Tuesday, April 29, 2008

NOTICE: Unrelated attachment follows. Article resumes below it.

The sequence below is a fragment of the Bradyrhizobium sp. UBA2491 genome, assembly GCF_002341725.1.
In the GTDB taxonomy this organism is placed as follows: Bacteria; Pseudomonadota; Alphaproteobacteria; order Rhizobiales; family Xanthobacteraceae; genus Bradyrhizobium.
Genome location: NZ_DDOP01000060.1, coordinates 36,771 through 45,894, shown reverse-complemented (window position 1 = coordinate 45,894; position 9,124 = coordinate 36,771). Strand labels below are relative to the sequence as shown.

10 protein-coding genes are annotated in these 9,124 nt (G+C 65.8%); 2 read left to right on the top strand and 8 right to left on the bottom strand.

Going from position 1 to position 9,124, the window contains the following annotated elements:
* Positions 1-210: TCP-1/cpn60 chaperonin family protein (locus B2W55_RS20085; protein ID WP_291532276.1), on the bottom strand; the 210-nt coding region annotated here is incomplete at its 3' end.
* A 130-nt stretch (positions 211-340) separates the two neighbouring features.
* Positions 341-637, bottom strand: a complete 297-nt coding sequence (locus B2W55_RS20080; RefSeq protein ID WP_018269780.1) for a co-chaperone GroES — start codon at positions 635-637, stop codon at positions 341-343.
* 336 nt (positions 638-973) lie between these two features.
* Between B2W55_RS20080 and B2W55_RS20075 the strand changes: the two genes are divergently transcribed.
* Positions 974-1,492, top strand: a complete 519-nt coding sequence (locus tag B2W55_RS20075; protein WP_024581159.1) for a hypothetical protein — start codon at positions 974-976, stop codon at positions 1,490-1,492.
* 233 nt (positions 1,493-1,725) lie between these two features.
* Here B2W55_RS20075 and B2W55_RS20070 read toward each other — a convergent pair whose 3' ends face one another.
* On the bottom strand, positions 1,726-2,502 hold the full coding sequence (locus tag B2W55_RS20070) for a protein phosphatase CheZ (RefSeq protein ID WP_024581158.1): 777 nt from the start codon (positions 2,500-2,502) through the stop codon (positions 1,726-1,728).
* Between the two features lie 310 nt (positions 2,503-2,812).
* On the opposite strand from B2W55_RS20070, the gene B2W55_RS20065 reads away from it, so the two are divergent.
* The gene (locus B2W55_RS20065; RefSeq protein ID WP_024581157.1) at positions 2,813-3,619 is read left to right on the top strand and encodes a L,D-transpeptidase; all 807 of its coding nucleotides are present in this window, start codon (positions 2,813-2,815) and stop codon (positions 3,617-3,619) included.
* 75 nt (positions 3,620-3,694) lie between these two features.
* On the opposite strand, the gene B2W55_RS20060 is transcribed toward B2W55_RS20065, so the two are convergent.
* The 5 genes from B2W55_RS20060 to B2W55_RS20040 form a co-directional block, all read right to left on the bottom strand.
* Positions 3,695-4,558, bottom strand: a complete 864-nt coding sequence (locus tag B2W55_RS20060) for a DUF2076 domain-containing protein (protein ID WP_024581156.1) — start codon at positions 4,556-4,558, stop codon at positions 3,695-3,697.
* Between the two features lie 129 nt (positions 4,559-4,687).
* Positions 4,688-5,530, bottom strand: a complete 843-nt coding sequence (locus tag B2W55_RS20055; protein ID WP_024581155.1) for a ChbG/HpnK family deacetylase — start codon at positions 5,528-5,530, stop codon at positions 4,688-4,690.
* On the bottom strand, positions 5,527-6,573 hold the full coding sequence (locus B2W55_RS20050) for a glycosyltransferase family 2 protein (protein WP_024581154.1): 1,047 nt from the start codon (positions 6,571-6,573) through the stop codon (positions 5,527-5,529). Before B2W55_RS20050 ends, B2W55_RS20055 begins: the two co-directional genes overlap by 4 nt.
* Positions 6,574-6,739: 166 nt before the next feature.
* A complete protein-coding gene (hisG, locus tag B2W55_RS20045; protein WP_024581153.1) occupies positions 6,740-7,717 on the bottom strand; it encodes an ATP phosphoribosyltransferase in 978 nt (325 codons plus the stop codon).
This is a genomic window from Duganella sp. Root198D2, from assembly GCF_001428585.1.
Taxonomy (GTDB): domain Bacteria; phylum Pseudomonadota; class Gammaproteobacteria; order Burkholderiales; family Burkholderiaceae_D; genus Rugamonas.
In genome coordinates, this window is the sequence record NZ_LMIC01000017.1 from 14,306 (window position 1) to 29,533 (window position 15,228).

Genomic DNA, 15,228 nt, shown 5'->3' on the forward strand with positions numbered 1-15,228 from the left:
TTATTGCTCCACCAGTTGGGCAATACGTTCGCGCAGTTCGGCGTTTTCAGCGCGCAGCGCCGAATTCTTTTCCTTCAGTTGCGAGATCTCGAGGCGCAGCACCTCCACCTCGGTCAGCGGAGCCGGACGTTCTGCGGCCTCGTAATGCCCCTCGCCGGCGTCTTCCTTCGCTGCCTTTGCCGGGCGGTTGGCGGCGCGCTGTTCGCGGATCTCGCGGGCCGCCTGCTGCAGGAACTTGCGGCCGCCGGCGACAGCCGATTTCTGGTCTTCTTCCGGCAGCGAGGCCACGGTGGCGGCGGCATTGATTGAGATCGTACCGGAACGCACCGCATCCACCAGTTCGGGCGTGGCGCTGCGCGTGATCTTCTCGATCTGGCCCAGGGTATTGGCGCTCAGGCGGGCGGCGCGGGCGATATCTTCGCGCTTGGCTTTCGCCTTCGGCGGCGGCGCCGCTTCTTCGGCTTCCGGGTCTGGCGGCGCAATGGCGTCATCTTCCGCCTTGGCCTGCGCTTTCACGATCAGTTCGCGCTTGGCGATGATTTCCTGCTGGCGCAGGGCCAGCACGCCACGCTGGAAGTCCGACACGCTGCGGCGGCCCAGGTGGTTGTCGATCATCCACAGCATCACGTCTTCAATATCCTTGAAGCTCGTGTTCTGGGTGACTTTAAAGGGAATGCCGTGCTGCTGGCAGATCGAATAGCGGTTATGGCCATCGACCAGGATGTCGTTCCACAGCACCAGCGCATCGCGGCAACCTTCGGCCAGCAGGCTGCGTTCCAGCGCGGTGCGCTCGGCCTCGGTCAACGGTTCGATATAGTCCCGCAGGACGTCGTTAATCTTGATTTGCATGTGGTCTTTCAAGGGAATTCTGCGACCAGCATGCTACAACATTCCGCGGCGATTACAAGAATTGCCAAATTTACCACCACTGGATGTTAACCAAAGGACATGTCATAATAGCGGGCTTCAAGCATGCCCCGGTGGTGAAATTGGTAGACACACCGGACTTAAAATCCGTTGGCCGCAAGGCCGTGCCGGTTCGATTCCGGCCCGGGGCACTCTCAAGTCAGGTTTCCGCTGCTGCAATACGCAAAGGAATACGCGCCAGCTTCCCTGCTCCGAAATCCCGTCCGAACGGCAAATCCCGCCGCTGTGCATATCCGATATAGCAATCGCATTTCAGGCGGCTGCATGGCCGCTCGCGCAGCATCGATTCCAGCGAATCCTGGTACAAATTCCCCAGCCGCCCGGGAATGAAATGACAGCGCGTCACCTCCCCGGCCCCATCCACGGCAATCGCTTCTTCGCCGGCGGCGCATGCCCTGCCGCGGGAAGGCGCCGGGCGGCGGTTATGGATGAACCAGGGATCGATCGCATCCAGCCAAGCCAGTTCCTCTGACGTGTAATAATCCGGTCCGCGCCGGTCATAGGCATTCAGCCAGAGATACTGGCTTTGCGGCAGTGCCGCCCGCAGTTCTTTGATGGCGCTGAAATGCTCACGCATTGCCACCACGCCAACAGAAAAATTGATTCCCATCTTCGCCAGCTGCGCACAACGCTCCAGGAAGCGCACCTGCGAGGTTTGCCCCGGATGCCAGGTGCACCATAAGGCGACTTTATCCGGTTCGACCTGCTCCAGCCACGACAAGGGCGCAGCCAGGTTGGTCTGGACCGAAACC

I went to a pretty amazing event this weekend. It was the annual alumni brunch for my long-closed high school. St. John Ursuline High School for Girls run by the Ursuline nuns – the first teaching order in Church. The Ursulines have a long and distinguished history and are rife with traditions. So this Sunday, there was a mass (nope, didn’t make it) and a lunch at the Irish Cultural Center. I went through twelve years of Ursuline teaching – experiencing the best and the worst of Catholic institutions – but I found myself this weekend – enjoying the memories and experience of being in a room with a hundred or so other women – most of the old enough to be my mother – but all with the same shared experience of an Ursuline education. Attending the lunch enforce was the class of 1958 who received their Golden Diplomas. The ceremony itself, consisted of Sr. Maura (who was principal when I attended SJU) calling up each woman and handing her a rose and certificate – not solemn at all – but touching nonetheless. From a class of 32 women, 24 attended the event – including one woman who traveled from Washington, DC. As I sat at my table, five other women who graduated in the 70’s (including my slime sister), I thought about how this tradition was going to be lost forever as my class approached 50 years. In a room of over 100 women, only 5 of us where there from the 70’s and none from the 80’s – the school closed down in the early 90’s. The event itself would not only be lost, but the years of history and tradition of the Ursulines in San Francisco will be lost with it. I thought about the teachers I had, Sr. Madeline who taught World History & Shorthand and who reminded me of my grandmother; Sr. Maura, the principal of the high school who always managed to look elegant while wearing a habit, Sr. Dianne who had poker parties in the religion room, Sr. Frances who taught Civics and held a mock-election (which I won – as McGovern – promising every voter 1k). Even Sr. Elizabeth, my 8th grade teacher, who had a saying for every single occasion – often admonishing us for not attending Mass by saying “God gave you the week, at least you can give him back one hour”. She also chided us for not knowing anything about Watergate, and told endless stories about the poor children in the mission up in Alaska where she’d taught for years. And among all that learning I got from these sisters, I also got am amazing sense of fearlessness. When I was in elementary school, girls did not run for class president (we could be secretary though) we barely played spots, and we got all the cleaning jobs (as opposed to mouse catcher – that went to the boys). But in high school the boys were banished to their own same-sex institutions, so every single task was fulfilled by a girl. It was empowering – never once did I hear the phrase “girls can’t do that” uttered in my school. Of course, I did hear, “girls don’t sit like that” a hundred or so times – but we learned that wasn’t a damn thing we couldn’t do and that has stayed with me through a few tv jobs that were male-dominated positions – and a bad marriage.